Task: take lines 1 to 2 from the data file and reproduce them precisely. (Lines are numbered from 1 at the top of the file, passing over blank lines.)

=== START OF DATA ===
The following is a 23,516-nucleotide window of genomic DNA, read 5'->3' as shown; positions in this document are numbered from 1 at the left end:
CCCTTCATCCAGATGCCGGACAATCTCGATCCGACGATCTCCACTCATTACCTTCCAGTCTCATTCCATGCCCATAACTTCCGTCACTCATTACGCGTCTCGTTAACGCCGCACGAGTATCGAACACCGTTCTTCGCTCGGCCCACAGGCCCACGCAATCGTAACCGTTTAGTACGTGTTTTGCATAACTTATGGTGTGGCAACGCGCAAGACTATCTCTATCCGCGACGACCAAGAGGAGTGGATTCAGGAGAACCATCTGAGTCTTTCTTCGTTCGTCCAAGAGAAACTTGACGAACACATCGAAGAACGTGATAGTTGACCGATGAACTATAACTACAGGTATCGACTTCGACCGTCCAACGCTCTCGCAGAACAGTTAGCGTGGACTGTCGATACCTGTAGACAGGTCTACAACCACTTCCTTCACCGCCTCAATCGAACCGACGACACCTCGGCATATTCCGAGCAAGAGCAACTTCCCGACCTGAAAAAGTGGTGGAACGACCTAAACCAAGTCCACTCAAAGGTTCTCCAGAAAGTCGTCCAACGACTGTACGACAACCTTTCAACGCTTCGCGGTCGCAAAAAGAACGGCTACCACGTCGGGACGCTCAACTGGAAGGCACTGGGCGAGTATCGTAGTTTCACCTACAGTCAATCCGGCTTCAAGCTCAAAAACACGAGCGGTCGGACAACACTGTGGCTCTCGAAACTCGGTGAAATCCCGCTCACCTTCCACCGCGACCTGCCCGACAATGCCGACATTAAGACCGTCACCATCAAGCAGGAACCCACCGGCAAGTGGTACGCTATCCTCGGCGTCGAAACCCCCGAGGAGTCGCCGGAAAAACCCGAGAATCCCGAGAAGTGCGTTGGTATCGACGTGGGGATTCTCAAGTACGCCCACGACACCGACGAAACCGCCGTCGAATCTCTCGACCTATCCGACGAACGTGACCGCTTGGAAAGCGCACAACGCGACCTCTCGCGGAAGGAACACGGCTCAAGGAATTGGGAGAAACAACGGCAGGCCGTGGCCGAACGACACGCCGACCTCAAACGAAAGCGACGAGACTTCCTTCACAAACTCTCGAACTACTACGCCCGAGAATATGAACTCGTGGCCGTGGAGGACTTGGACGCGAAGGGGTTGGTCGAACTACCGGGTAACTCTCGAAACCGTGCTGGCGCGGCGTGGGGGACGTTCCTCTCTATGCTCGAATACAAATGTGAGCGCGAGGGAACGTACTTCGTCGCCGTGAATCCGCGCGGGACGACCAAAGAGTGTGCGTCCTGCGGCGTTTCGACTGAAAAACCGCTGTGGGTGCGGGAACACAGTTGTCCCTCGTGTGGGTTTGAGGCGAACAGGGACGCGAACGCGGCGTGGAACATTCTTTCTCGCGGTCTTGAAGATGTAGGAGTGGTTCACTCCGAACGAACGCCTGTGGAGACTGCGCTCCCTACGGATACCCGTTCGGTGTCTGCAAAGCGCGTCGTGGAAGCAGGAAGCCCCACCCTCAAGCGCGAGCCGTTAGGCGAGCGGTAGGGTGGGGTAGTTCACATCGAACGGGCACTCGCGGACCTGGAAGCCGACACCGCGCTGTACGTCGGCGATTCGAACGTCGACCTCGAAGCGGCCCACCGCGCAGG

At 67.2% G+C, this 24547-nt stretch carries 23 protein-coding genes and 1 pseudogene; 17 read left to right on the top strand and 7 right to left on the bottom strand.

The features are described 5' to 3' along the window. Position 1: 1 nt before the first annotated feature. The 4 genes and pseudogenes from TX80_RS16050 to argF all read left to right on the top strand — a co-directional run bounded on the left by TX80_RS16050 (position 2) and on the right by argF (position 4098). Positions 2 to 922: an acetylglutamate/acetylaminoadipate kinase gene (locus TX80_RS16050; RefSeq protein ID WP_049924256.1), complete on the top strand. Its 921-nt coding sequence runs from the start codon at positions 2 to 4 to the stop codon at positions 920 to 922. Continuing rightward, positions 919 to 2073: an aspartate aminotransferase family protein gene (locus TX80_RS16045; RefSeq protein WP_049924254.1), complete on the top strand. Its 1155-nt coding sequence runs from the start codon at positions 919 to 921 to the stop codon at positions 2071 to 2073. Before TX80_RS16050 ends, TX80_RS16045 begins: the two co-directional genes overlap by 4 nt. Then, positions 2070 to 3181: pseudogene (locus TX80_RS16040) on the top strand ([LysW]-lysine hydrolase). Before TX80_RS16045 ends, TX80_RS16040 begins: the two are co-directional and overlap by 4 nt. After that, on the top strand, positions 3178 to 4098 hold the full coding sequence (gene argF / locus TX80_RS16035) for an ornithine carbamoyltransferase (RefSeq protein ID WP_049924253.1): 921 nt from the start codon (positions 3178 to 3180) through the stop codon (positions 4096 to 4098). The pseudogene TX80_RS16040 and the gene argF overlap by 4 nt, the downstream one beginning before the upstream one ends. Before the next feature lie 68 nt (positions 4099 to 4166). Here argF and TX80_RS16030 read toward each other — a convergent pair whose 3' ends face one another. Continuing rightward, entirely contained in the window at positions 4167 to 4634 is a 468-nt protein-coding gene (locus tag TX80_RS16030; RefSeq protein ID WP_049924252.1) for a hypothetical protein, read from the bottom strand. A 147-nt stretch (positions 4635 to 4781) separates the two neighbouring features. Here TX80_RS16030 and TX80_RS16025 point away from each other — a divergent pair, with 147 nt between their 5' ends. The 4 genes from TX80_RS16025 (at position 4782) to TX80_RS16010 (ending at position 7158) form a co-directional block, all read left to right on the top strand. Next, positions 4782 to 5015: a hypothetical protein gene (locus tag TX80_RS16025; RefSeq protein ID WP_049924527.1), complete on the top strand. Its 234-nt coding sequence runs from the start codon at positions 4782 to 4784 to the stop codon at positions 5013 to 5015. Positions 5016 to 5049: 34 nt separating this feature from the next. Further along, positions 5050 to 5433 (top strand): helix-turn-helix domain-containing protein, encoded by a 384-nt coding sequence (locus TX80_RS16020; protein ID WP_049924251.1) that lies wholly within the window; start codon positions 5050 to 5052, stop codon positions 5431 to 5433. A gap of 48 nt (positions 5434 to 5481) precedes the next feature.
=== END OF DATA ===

The following is a 23,516-nucleotide window of genomic DNA, read 5'->3' as shown; positions in this document are numbered from 1 at the left end:
CCCTTCATCCAGATGCCGGACAATCTCGATCCGACGATCTCCACTCATTACCTTCCAGTCTCATTCCATGCCCATAACTTCCGTCACTCATTACGCGTCTCGTTAACGCCGCACGAGTATCGAACACCGTTCTTCGCTCGGCCCACAGGCCCACGCAATCGTAACCGTTTAGTACGTGTTTTGCATAACTTATGGTGTGGCAACGCGCAAGACTATCTCTATCCGCGACGACCAAGAGGAGTGGATTCAGGAGAACCATCTGAGTCTTTCTTCGTTCGTCCAAGAGAAACTTGACGAACACATCGAAGAACGTGATAGTTGACCGATGAACTATAACTACAGGTATCGACTTCGACCGTCCAACGCTCTCGCAGAACAGTTAGCGTGGACTGTCGATACCTGTAGACAGGTCTACAACCACTTCCTTCACCGCCTCAATCGAACCGACGACACCTCGGCATATTCCGAGCAAGAGCAACTTCCCGACCTGAAAAAGTGGTGGAACGACCTAAACCAAGTCCACTCAAAGGTTCTCCAGAAAGTCGTCCAACGACTGTACGACAACCTTTCAACGCTTCGCGGTCGCAAAAAGAACGGCTACCACGTCGGGACGCTCAACTGGAAGGCACTGGGCGAGTATCGTAGTTTCACCTACAGTCAATCCGGCTTCAAGCTCAAAAACACGAGCGGTCGGACAACACTGTGGCTCTCGAAACTCGGTGAAATCCCGCTCACCTTCCACCGCGACCTGCCCGACAATGCCGACATTAAGACCGTCACCATCAAGCAGGAACCCACCGGCAAGTGGTACGCTATCCTCGGCGTCGAAACCCCCGAGGAGTCGCCGGAAAAACCCGAGAATCCCGAGAAGTGCGTTGGTATCGACGTGGGGATTCTCAAGTACGCCCACGACACCGACGAAACCGCCGTCGAATCTCTCGACCTATCCGACGAACGTGACCGCTTGGAAAGCGCACAACGCGACCTCTCGCGGAAGGAACACGGCTCAAGGAATTGGGAGAAACAACGGCAGGCCGTGGCCGAACGACACGCCGACCTCAAACGAAAGCGACGAGACTTCCTTCACAAACTCTCGAACTACTACGCCCGAGAATATGAACTCGTGGCCGTGGAGGACTTGGACGCGAAGGGGTTGGTCGAACTACCGGGTAACTCTCGAAACCGTGCTGGCGCGGCGTGGGGGACGTTCCTCTCTATGCTCGAATACAAATGTGAGCGCGAGGGAACGTACTTCGTCGCCGTGAATCCGCGCGGGACGACCAAAGAGTGTGCGTCCTGCGGCGTTTCGACTGAAAAACCGCTGTGGGTGCGGGAACACAGTTGTCCCTCGTGTGGGTTTGAGGCGAACAGGGACGCGAACGCGGCGTGGAACATTCTTTCTCGCGGTCTTGAAGATGTAGGAGTGGTTCACTCCGAACGAACGCCTGTGGAGACTGCGCTCCCTACGGATACCCGTTCGGTGTCTGCAAAGCGCGTCGTGGAAGCAGGAAGCCCCACCCTCAAGCGCGAGCCGTTAGGCGAGCGGTAGGGTGGGGTAGTTCACATCGAACGGGCACTCGCGGACCTGGAAGCCGACACCGCGCTGTACGTCGGCGATTCGAACGTCGACCTCGAAGCGGCCCACCGCGCAGG